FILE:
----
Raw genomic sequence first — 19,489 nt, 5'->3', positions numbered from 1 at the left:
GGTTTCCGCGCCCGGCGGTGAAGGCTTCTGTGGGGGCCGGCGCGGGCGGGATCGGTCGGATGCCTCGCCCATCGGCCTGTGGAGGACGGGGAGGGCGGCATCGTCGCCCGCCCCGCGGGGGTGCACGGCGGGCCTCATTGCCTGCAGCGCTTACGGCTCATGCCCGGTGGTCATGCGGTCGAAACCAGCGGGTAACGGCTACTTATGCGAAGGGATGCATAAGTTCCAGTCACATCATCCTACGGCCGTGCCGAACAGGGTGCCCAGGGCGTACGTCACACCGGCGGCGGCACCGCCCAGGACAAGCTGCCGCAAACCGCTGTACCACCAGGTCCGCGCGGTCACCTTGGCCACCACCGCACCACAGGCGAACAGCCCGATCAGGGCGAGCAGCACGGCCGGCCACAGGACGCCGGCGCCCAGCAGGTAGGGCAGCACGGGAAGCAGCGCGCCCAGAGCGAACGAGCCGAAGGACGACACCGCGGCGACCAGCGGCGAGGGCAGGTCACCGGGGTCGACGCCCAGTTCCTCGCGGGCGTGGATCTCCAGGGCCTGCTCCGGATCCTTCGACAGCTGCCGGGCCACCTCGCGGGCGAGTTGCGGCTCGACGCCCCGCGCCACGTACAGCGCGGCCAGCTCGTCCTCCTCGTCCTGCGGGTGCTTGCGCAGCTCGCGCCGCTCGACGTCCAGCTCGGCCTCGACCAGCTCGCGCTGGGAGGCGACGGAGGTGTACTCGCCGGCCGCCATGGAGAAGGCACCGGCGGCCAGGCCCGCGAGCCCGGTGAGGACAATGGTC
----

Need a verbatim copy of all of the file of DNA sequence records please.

Raw genomic sequence first — 19,489 nt, 5'->3', positions numbered from 1 at the left:
GGTTTCCGCGCCCGGCGGTGAAGGCTTCTGTGGGGGCCGGCGCGGGCGGGATCGGTCGGATGCCTCGCCCATCGGCCTGTGGAGGACGGGGAGGGCGGCATCGTCGCCCGCCCCGCGGGGGTGCACGGCGGGCCTCATTGCCTGCAGCGCTTACGGCTCATGCCCGGTGGTCATGCGGTCGAAACCAGCGGGTAACGGCTACTTATGCGAAGGGATGCATAAGTTCCAGTCACATCATCCTACGGCCGTGCCGAACAGGGTGCCCAGGGCGTACGTCACACCGGCGGCGGCACCGCCCAGGACAAGCTGCCGCAAACCGCTGTACCACCAGGTCCGCGCGGTCACCTTGGCCACCACCGCACCACAGGCGAACAGCCCGATCAGGGCGAGCAGCACGGCCGGCCACAGGACGCCGGCGCCCAGCAGGTAGGGCAGCACGGGAAGCAGCGCGCCCAGAGCGAACGAGCCGAAGGACGACACCGCGGCGACCAGCGGCGAGGGCAGGTCACCGGGGTCGACGCCCAGTTCCTCGCGGGCGTGGATCTCCAGGGCCTGCTCCGGATCCTTCGACAGCTGCCGGGCCACCTCGCGGGCGAGTTGCGGCTCGACGCCCCGCGCCACGTACAGCGCGGCCAGCTCGTCCTCCTCGTCCTGCGGGTGCTTGCGCAGCTCGCGCCGCTCGACGTCCAGCTCGGCCTCGACCAGCTCGCGCTGGGAGGCGACGGAGGTGTACTCGCCGGCCGCCATGGAGAAGGCACCGGCGGCCAGGCCCGCGAGCCCGGTGAGGACAATGGTC